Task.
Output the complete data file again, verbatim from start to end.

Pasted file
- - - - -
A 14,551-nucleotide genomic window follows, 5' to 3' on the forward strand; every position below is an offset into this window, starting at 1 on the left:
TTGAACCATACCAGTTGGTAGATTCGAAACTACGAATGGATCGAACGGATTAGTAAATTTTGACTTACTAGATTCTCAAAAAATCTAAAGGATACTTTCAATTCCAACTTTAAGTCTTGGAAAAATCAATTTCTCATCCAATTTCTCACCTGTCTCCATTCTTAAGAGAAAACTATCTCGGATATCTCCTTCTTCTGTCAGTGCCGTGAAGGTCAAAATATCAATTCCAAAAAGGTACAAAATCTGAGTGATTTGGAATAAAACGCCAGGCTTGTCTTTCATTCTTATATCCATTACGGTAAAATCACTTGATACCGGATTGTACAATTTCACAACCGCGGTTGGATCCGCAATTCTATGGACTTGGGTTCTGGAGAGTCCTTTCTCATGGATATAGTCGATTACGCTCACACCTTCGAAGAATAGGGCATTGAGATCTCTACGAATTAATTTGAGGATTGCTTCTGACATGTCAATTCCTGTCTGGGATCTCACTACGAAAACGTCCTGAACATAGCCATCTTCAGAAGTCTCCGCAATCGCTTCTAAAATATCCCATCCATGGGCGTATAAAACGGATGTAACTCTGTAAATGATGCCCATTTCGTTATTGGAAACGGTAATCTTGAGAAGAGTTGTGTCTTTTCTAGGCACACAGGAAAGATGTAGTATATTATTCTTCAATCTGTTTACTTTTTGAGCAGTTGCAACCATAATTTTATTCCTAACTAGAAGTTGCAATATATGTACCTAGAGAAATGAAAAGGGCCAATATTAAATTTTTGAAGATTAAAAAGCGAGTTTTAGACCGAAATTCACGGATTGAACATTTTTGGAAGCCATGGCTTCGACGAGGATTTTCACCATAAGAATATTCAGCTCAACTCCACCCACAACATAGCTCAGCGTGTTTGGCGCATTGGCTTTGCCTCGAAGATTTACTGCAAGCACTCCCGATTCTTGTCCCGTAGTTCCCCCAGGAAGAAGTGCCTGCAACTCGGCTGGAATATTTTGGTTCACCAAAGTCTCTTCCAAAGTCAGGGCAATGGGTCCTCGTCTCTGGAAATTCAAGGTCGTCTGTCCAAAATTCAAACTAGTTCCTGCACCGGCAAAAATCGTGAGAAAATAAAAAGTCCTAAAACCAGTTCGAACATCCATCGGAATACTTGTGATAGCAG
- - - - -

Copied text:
A 14,551-nucleotide genomic window follows, 5' to 3' on the forward strand; every position below is an offset into this window, starting at 1 on the left:
TTGAACCATACCAGTTGGTAGATTCGAAACTACGAATGGATCGAACGGATTAGTAAATTTTGACTTACTAGATTCTCAAAAAATCTAAAGGATACTTTCAATTCCAACTTTAAGTCTTGGAAAAATCAATTTCTCATCCAATTTCTCACCTGTCTCCATTCTTAAGAGAAAACTATCTCGGATATCTCCTTCTTCTGTCAGTGCCGTGAAGGTCAAAATATCAATTCCAAAAAGGTACAAAATCTGAGTGATTTGGAATAAAACGCCAGGCTTGTCTTTCATTCTTATATCCATTACGGTAAAATCACTTGATACCGGATTGTACAATTTCACAACCGCGGTTGGATCCGCAATTCTATGGACTTGGGTTCTGGAGAGTCCTTTCTCATGGATATAGTCGATTACGCTCACACCTTCGAAGAATAGGGCATTGAGATCTCTACGAATTAATTTGAGGATTGCTTCTGACATGTCAATTCCTGTCTGGGATCTCACTACGAAAACGTCCTGAACATAGCCATCTTCAGAAGTCTCCGCAATCGCTTCTAAAATATCCCATCCATGGGCGTATAAAACGGATGTAACTCTGTAAATGATGCCCATTTCGTTATTGGAAACGGTAATCTTGAGAAGAGTTGTGTCTTTTCTAGGCACACAGGAAAGATGTAGTATATTATTCTTCAATCTGTTTACTTTTTGAGCAGTTGCAACCATAATTTTATTCCTAACTAGAAGTTGCAATATATGTACCTAGAGAAATGAAAAGGGCCAATATTAAATTTTTGAAGATTAAAAAGCGAGTTTTAGACCGAAATTCACGGATTGAACATTTTTGGAAGCCATGGCTTCGACGAGGATTTTCACCATAAGAATATTCAGCTCAACTCCACCCACAACATAGCTCAGCGTGTTTGGCGCATTGGCTTTGCCTCGAAGATTTACTGCAAGCACTCCCGATTCTTGTCCCGTAGTTCCCCCAGGAAGAAGTGCCTGCAACTCGGCTGGAATATTTTGGTTCACCAAAGTCTCTTCCAAAGTCAGGGCAATGGGTCCTCGTCTCTGGAAATTCAAGGTCGTCTGTCCAAAATTCAAACTAGTTCCTGCACCGGCAAAAATCGTGAGAAAATAAAAAGTCCTAAAACCAGTTCGAACATCCATCGGAATACTTGTGATAGCAG